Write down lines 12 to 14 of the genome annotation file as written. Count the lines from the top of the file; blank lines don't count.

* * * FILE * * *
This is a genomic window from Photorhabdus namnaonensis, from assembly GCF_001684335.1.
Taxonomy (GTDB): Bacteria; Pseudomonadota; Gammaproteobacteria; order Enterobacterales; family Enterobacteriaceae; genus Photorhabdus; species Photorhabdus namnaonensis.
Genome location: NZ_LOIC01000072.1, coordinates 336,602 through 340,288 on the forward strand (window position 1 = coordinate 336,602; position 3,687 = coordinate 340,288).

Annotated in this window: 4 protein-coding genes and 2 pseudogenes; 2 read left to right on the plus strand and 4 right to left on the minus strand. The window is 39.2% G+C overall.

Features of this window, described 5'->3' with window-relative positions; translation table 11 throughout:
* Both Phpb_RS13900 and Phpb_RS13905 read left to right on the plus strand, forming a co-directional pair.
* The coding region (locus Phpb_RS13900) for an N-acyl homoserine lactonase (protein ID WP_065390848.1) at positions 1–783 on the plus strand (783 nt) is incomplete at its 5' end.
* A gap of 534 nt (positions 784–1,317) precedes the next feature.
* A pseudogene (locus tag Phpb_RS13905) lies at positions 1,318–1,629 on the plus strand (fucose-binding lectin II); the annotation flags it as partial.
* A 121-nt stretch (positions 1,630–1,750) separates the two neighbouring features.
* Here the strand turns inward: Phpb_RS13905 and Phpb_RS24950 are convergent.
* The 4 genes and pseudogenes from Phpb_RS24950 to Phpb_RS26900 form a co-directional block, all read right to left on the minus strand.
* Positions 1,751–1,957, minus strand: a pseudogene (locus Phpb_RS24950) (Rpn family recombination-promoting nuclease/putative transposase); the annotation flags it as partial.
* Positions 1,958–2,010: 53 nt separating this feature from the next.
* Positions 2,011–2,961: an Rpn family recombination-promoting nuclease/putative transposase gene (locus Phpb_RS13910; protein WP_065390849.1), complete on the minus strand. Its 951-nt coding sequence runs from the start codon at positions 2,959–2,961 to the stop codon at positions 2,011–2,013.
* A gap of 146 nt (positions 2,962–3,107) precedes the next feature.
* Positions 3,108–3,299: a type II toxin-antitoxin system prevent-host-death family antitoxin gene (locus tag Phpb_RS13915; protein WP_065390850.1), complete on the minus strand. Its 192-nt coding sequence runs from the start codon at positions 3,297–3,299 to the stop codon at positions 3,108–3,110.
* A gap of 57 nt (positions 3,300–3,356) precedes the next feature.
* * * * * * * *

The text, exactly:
* The 4 genes and pseudogenes from Phpb_RS24950 to Phpb_RS26900 form a co-directional block, all read right to left on the minus strand.
* Positions 1,751–1,957, minus strand: a pseudogene (locus Phpb_RS24950) (Rpn family recombination-promoting nuclease/putative transposase); the annotation flags it as partial.
* Positions 1,958–2,010: 53 nt separating this feature from the next.